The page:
The last Friday the 13th of 2013 brought together lucky music lovers to The Hollow in Albany for two of Upstate New York’s homegrown talent. With the holidays around the corner, it’s understandable for fans and musicians to want to soak up each other’s cheerful energy with live music. The Kollectiv, a rap rock funk band, was having their first reunion show in months, kicking off their short tour in Albany. The Capital District’s own Groovestick was first to take the stage and were eager to test out their new stage setup. Drummer Franz Celestin and keyboard master Chris Carballeira now face each other with bassist Dan Gerken standing strong in the eye of the storm, taking inspiration from one of their favorite bands, The New Deal. Now with more eye contact and exposed body language, the musicians can read each other better and have strengthened their already impressive fluidity. Regardless of the layout, Groovestick still gave out goosebumps with their jazz and funky flow. Carballeira glides over the keys of the Hammond 33 organ, providing an intense blues and psychedelic sound, causing new appreciation for vintage instruments everywhere. Gerken plays slow and ripplely chords until causing a commotion with the tease of the infamous bass line from Phish’s “Stash” while Celestin fires away on the cymbals at every speed level.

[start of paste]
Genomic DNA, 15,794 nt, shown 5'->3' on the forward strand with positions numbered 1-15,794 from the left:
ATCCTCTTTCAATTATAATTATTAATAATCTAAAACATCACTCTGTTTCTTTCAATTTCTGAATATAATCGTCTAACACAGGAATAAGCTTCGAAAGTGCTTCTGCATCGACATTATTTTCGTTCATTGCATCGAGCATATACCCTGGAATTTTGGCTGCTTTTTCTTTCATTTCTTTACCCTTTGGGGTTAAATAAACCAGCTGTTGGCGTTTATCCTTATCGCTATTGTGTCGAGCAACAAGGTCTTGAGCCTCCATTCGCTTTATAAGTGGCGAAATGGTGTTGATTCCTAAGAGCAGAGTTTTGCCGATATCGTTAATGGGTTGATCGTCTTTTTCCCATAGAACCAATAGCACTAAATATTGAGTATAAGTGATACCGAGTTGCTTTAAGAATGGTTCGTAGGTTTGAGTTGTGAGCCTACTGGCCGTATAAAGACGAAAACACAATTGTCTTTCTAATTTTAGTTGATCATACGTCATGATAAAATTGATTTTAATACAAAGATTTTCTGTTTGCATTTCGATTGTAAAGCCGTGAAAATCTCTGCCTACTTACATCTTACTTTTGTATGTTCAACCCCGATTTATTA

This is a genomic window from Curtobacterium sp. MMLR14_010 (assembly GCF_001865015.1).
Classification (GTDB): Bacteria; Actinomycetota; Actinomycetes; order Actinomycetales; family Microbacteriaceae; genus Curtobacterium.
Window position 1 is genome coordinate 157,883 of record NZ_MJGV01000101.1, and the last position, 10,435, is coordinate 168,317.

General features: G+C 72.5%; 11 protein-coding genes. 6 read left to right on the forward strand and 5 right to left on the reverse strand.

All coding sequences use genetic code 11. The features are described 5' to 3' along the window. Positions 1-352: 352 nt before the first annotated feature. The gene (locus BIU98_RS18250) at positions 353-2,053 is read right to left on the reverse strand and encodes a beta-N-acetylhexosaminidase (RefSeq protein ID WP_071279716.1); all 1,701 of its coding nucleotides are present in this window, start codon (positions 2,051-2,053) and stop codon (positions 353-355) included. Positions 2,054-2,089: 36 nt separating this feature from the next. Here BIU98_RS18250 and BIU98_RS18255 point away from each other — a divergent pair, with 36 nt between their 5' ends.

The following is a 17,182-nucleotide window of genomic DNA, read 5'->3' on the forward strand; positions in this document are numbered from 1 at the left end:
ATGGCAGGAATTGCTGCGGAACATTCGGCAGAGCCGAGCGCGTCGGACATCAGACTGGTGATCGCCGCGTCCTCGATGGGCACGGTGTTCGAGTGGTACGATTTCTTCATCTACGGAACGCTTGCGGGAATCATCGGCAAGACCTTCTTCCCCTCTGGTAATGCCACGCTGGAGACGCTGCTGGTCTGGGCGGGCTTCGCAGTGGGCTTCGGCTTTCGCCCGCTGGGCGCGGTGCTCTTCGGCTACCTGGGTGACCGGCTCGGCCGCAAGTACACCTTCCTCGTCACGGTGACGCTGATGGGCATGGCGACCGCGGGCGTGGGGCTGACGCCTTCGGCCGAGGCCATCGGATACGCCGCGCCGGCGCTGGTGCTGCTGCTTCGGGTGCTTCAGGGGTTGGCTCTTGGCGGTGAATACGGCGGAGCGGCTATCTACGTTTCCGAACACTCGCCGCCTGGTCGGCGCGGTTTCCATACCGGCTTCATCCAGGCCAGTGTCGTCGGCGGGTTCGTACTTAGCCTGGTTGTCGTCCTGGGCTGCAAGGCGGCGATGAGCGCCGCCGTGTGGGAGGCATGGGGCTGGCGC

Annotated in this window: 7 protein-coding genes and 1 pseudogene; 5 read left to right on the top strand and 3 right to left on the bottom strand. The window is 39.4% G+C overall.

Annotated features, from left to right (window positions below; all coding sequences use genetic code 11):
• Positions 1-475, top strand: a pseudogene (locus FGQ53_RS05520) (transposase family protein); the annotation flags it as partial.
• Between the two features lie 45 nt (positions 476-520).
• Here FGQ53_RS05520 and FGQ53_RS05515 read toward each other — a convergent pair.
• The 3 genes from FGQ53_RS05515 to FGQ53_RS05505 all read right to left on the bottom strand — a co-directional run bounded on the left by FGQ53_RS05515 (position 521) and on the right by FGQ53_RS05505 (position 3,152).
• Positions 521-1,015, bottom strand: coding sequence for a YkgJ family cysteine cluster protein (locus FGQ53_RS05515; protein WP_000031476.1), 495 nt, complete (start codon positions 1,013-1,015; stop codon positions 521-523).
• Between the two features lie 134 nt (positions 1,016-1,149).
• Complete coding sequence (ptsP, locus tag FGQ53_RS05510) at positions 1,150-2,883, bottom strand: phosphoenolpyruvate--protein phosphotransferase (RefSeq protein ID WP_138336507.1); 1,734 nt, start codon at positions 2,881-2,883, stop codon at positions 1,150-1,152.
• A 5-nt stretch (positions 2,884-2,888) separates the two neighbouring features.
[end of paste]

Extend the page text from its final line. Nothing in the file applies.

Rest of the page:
Originally from Oneonta, musicians from The Kollectiv have been traveling different paths experimenting with various projects around the country but lucky for Upstate New York, they came home for the holidays. What makes The Kollectiv stand out above the other bands is their usage of turntables. They have a soulful and funky vibe from their instruments but with the combination of the turntables, it adds attitude and flavor. Their groove is undeniable especially with the steady bass of Chris Duffy and firm beats of Frantz Celestin, who is still a powerhouse after rocking with Groovestick beforehand. Lars Viola yells out, “We haven’t been in the same room together for months. It feels so good to be home” as long awaiting fans couldn’t agree more. Their sound is almost similar to a softer version of Eminem’s The Marshall Mathers LP 2 – no offensive language, but creative word spitting with a fantastic blend of rap and rock music. Each song is so different in that one is a “no worries street smarts” and the next moment Taylor Frederick is shredding on guitar before the music slowly grooves into a reggae dance party. It’s a shame that The Kollectiv shows are rare but they are always worth the experience and we can only hope for more in the new year ahead.